Our episode is the third one, so will air on BBC Two Wales at 7pm on Sunday November 5th, with a second showing at 10.45pm on BBC One Wales on Tuesday 7th November.

 

Prepare for the final countdown

The dawning of Sunday, October 29th will not only herald our final running day of 2017, but the start of a new era in the annals of Swansea Bus Museum. For immediately the doors close on this event the museum will close for the winter and preparations will get underway in earnest for our forthcoming move to our new home in Viking Way, Winch Wen.

There will be many appeals for help in this process, so we hope we can count on you to lend a hand and spread the load.

 

Press Release - August 11th 2017

BUS MUSEUM IS ON THE MOVE

Moving one heritage bus can sometimes prove difficult, but relocating a museum full of them is about to present us with a mammoth challenge.

Swansea Bus Museum is planning to relocate its collection and displays as part of a major development plan and that means a huge logistical task for its small, but dedicated,  band of regular volunteers.

Before the end of the year the museum will leave the former industrial building in Swansea’s SA1 Business Park that has been its home for many years and relocate to a modern property in Swansea Enterprise Park.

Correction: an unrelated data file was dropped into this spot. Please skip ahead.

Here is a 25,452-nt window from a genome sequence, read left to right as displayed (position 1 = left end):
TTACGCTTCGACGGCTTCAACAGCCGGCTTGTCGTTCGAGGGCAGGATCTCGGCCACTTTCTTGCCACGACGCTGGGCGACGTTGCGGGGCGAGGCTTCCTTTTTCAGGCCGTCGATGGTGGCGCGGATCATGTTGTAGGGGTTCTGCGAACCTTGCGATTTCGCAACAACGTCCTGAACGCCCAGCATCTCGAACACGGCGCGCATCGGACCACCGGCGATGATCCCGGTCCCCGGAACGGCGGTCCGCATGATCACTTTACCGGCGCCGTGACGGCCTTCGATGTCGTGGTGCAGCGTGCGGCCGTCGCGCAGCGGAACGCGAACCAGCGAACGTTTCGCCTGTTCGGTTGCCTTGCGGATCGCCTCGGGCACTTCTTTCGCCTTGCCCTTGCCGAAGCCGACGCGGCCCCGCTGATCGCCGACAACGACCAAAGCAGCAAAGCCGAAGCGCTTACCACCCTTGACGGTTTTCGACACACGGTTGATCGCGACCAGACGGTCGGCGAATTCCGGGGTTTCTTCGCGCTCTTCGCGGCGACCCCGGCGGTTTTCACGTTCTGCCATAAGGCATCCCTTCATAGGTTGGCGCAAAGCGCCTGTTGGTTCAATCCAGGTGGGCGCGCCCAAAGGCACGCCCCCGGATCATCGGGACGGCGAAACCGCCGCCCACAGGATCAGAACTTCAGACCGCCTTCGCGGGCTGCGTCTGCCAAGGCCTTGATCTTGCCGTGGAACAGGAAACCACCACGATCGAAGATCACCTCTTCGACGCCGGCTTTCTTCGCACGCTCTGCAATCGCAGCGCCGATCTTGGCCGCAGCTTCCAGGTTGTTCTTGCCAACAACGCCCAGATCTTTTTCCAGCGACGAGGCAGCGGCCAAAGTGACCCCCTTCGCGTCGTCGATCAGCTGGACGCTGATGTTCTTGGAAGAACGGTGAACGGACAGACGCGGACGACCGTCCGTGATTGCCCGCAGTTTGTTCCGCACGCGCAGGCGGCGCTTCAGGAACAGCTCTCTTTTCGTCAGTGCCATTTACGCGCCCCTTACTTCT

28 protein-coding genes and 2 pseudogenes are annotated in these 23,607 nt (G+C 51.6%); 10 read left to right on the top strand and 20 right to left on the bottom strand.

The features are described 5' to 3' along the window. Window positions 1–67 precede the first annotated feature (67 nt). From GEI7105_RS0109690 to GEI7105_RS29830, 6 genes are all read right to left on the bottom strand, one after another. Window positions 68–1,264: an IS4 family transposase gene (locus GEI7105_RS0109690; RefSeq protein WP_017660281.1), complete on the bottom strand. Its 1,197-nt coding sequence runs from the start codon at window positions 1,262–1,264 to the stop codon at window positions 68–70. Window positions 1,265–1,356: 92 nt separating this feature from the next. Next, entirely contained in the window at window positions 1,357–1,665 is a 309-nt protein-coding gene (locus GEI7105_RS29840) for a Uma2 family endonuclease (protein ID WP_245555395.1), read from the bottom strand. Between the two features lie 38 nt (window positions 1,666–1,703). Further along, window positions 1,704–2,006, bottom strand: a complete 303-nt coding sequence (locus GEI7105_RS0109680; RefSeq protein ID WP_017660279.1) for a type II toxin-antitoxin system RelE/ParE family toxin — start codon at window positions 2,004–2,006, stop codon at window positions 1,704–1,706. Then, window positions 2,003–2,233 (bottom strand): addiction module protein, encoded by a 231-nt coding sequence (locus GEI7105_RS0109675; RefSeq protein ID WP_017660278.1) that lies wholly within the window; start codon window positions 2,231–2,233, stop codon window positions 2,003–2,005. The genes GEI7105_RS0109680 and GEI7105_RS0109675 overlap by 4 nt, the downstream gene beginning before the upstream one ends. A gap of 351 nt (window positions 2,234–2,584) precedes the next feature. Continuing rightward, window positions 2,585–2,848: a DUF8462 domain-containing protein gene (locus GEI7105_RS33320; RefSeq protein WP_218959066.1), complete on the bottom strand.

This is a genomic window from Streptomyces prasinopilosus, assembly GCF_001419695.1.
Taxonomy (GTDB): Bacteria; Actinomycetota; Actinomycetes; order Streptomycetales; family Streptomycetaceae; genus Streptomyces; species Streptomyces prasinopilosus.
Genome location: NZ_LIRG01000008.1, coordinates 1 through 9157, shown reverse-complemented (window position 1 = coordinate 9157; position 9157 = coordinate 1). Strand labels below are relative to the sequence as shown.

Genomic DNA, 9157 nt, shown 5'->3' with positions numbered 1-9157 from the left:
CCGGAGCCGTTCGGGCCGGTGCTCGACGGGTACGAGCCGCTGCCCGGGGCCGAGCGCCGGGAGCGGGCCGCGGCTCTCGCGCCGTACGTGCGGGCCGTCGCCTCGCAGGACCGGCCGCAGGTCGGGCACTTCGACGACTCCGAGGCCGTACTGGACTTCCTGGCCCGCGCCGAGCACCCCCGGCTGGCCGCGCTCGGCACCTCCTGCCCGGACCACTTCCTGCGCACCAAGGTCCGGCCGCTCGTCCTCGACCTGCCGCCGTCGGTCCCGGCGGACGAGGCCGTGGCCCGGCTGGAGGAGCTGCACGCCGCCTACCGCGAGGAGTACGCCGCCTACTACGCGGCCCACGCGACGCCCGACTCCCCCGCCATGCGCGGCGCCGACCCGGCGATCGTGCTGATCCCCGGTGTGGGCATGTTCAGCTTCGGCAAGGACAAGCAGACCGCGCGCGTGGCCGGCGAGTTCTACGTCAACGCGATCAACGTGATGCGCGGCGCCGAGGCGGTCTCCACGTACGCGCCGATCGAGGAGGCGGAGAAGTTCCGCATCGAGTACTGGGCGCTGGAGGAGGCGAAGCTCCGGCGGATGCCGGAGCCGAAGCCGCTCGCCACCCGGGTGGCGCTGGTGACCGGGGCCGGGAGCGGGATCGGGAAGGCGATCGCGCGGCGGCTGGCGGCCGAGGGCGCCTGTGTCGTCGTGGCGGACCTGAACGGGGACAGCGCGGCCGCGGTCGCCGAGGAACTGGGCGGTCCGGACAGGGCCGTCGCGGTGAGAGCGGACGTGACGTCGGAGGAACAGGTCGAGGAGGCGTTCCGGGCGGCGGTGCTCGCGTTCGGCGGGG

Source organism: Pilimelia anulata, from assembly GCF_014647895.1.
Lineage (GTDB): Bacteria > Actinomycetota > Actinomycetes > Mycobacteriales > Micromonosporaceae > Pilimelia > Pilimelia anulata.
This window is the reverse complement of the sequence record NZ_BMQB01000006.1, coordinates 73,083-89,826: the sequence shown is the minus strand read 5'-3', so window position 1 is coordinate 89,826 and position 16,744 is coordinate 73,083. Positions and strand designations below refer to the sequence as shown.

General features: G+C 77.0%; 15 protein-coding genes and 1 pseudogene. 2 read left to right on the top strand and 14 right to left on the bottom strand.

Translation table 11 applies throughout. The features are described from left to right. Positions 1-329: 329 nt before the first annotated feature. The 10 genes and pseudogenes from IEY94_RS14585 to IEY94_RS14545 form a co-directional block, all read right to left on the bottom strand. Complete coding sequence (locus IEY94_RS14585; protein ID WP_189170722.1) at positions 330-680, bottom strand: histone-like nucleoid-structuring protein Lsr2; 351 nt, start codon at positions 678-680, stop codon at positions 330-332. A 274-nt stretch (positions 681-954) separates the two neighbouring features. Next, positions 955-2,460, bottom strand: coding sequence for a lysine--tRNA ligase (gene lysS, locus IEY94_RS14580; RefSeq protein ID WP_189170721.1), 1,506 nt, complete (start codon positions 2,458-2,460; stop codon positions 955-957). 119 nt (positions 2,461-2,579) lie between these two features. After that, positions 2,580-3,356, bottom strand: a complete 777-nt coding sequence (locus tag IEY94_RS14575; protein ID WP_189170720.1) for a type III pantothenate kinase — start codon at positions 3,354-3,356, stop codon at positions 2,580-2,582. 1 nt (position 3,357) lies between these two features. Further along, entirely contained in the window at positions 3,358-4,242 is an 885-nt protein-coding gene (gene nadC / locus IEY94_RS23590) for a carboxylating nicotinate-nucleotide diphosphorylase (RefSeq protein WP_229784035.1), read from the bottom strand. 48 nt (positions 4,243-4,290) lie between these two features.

The move comes as the lease on its current home ends and the museum seeks to expand its road transport restoration and preservation activities into the future as well as improving facilities for the storage of its unique collection of vehicles and also those for visitors and educational purposes.

The move will allow for the creation of much needed facilities which will assist the museum in growing into a fully accredited tourist attraction.

Chairman Alan West, one of those who have helped nurture the museum from its early beginnings, welcomed the move along with the wide-ranging future opportunities it offers.

“We have an important collection of vehicles at Swansea Bus Museum and the move will allow us to extend this as well as creating a more welcoming environment for visitors who are very important to our survival.

“There is no doubt the transfer of our collection will present an array of problems particularly with vehicles awaiting restoration and heavy or bulky parts in our stores. The logistics are a nightmare and we are hoping that our predicament will attract some favourable support from at least one of our local haulage companies.

“Interest in the museum is on the increase both with volunteers and visitors. Shortly we will be welcoming a party of transport enthusiasts from Ireland keen to view our collection and others are set to follow. Members want the museum to grow and provide an additional point of interest for visitors to the city.